565,320

 
563,643

Accumulated deficit
(597,818
)
 
(593,316
)
Accumulated other comprehensive income
56

 
31

Total stockholders’ deficit
(32,433
)
 
(29,637
)
Total liabilities, redeemable preferred stock and stockholders’ deficit
$
9,354

 
$
12,330

The accompanying notes are an integral part of these condensed consolidated financial statements.

2


Voltari Corporation
Condensed Consolidated Statements of Operations
(in thousands, except share data and per share amounts)
(unaudited)
 
 
Three Months Ended
 
Six Months Ended
 
June 30,
 
June 30,
 
2015

2014
 
2015
 
2014
Revenue
$
663

 
$
2,641

 
$
2,707

 
$
4,960

 
 
 
 
 
 
 
 
Operating expenses
 
 
 
 
 
 
 
Direct third-party expenses
375

 
1,731

 
1,631


3,336

Network operations, excluding depreciation
118

 
1,332

 
829


2,603

Product development, excluding depreciation

 
574

 
206


1,093

Sales and marketing, excluding depreciation
468

 
1,143

 
1,297


2,360

General and administrative, excluding depreciation
1,316

 
1,909

 
2,537


3,492

Depreciation and amortization
78

 
1,101

 
236


2,368

Restructuring
25

 

 
530



Total operating expenses
2,380

 
7,790

 
7,266

 
15,252

Operating loss
(1,717
)
 
(5,149
)
 
(4,559
)
 
(10,292
)
Total other income, net
115

 
7

 
120

 
7

Loss from continuing operations before income taxes
(1,602
)
 
(5,142
)
 
(4,439
)
 
(10,285
)
Provision for income taxes

 

 



Net loss from continuing operations
(1,602
)
 
(5,142
)
 
(4,439
)
 
(10,285
)
Net (loss) income from discontinued operations
(18
)
 
326

 
(63
)
 
424

Net loss
(1,620
)
 
(4,816
)
 
(4,502
)
 
(9,861
)
Accretion of redeemable preferred stock
(176
)
 
(150
)
 
(345
)
 
(293
)
Series J redeemable preferred stock dividends
(1,309
)
 
(1,176
)
 
(2,589
)
 
(2,303
)
Net loss attributable to common stockholders
$
(3,105
)
 
$
(6,142
)
 
$
(7,436
)
 
$
(12,457
)
 
 
 
 
 
 
 
 
Net (loss) income per share attributable to common stockholders - basic and diluted
 
 
 
 
 
 
 
Continuing operations
$
(0.34
)
 
$
(1.39
)
 
$
(1.07
)
 
$
(2.77
)
Discontinued operations
(0.01
)
 
0.07

 
(0.01
)
 
0.09

Total net loss per share attributable to common stockholders
$
(0.35
)
 
$
(1.32
)
 
$
(1.08
)
 
$
(2.68
)
 
 
 
 
 
 
 
 
Weighted-average common shares outstanding – basic and diluted
8,992,475

 
4,655,593

 
6,900,554

 
4,655,593

The accompanying notes are an integral part of these condensed consolidated financial statements.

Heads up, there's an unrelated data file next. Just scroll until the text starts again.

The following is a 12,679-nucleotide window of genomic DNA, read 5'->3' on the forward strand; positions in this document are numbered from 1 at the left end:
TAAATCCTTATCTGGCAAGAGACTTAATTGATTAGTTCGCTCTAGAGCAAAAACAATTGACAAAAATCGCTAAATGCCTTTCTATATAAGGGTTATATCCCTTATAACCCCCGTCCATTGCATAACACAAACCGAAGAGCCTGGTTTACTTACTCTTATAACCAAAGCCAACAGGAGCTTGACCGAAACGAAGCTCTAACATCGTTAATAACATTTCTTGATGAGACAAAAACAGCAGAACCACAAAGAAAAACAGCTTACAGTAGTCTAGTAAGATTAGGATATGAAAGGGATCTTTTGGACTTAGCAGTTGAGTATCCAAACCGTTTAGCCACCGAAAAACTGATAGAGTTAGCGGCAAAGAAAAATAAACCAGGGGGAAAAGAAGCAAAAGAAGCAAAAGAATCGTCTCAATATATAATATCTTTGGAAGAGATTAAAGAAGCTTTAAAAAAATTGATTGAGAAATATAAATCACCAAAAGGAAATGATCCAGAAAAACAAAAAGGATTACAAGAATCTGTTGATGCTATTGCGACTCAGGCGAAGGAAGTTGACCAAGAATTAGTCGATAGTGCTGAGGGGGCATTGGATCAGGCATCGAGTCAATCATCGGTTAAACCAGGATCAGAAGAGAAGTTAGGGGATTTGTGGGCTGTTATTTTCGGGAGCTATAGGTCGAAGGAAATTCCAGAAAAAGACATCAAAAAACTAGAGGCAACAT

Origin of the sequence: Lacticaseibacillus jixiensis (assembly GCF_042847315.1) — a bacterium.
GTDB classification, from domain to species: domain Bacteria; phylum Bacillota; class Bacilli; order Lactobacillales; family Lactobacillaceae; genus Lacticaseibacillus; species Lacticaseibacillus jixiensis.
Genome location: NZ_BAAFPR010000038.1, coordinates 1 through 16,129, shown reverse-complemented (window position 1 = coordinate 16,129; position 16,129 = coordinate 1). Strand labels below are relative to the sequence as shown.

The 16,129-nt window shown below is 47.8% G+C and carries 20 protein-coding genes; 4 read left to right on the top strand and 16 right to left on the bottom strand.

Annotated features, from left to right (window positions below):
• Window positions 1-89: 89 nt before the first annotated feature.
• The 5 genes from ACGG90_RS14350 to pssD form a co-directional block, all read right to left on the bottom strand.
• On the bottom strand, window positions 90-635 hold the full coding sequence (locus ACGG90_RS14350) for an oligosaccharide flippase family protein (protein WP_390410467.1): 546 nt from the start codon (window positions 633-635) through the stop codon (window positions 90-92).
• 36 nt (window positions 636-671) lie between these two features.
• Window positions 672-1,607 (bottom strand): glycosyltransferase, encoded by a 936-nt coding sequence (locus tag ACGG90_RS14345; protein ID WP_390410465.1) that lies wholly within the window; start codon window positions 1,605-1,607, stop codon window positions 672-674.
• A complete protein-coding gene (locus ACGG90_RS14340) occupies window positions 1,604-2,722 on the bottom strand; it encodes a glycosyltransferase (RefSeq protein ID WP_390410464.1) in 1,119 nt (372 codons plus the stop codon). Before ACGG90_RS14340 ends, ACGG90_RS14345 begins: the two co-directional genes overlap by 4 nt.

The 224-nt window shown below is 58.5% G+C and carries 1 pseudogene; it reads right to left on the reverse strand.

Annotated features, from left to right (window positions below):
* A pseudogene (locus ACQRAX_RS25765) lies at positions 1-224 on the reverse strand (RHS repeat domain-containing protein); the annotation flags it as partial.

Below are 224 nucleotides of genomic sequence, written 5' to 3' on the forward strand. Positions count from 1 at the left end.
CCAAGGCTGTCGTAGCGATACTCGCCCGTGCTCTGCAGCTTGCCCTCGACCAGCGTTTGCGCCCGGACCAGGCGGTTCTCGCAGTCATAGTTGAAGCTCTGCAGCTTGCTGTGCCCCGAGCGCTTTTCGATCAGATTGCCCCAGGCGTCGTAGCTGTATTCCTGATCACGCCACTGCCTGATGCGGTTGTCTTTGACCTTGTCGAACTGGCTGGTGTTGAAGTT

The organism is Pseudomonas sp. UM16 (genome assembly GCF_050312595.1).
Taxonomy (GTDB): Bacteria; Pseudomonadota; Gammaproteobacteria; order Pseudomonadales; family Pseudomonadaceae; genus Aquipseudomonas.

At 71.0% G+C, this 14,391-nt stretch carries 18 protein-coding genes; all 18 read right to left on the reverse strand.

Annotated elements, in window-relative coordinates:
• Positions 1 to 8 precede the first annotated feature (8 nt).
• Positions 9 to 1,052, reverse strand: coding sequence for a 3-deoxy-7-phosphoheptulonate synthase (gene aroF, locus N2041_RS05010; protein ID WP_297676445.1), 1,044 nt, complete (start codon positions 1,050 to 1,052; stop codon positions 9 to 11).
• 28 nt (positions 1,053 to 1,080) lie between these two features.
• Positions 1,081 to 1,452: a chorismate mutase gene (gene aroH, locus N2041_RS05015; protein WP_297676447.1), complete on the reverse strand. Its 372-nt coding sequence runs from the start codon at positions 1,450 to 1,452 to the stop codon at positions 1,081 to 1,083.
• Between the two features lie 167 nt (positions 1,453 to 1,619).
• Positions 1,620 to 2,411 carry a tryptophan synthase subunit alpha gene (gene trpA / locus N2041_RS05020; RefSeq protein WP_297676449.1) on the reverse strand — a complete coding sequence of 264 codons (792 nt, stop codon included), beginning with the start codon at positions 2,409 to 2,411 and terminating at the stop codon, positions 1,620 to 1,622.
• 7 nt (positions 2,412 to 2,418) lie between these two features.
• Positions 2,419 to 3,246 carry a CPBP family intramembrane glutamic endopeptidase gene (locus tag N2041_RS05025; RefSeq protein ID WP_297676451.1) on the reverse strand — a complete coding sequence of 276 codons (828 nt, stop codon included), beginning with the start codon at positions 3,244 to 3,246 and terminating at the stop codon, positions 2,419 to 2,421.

3


Voltari Corporation
Condensed Consolidated Statements of Comprehensive Loss
(in thousands)
(unaudited)


 
Three Months Ended
 
Six Months Ended
 
June 30,
 
June 30,
 
2015
 
2014
 
2015

2014
 
 
 
 
 
 
 
 
Net loss
$
(1,620
)
 
$
(4,816
)
 
$
(4,502
)
 
$
(9,861
)
Other comprehensive income (loss):
 
 
 
 
 
 
 
Foreign currency translation adjustment
8

 
23

 
25

 
(52
)
Other comprehensive income (loss)
8

 
23

 
25

 
(52
)
Comprehensive loss
$
(1,612
)
 
$
(4,793
)
 
$
(4,477
)
 
$
(9,913
)
The accompanying notes are an integral part of these condensed consolidated financial statements.


4


Voltari Corporation
Condensed Consolidated Statements of Changes in Stockholders’ Deficit
(in thousands, except share data)
(unaudited)


 
Common Stock
 
Additional
Paid-in
Capital
 
Accumulated
Deficit
 
Accumulated
Other
Comprehensive
Income
 
 
 
Shares
 
Amount
 
 
 
 
Total
Balance as of December 31, 2014
4,763,358

 
$
5

 
$
563,643

 
$
(593,316
)
 
$
31

 
$
(29,637
)
Net loss

 

 

 
(4,502
)
 

 
(4,502
)
Sale of common stock
4,300,000

 
4

 
4,551

 


 


 
4,555

Other comprehensive income

 

 

 

 
25

 
25

Redeemable preferred stock dividends

 

 
(2,589
)
 

 

 
(2,589
)
Accretion of redeemable preferred stock

 

 
(345
)
 

 

 
(345
)
Common stock options and warrants
4,981

 

 
22

 

 

 
22

Stock-based compensation expense

 

 
38

 

 

 
38

Balance as of June 30, 2015
9,068,339

 
$
9

 
$
565,320

 
$
(597,818
)
 
$
56

 
$
(32,433
)
The accompanying notes are an integral part of these condensed consolidated financial statements.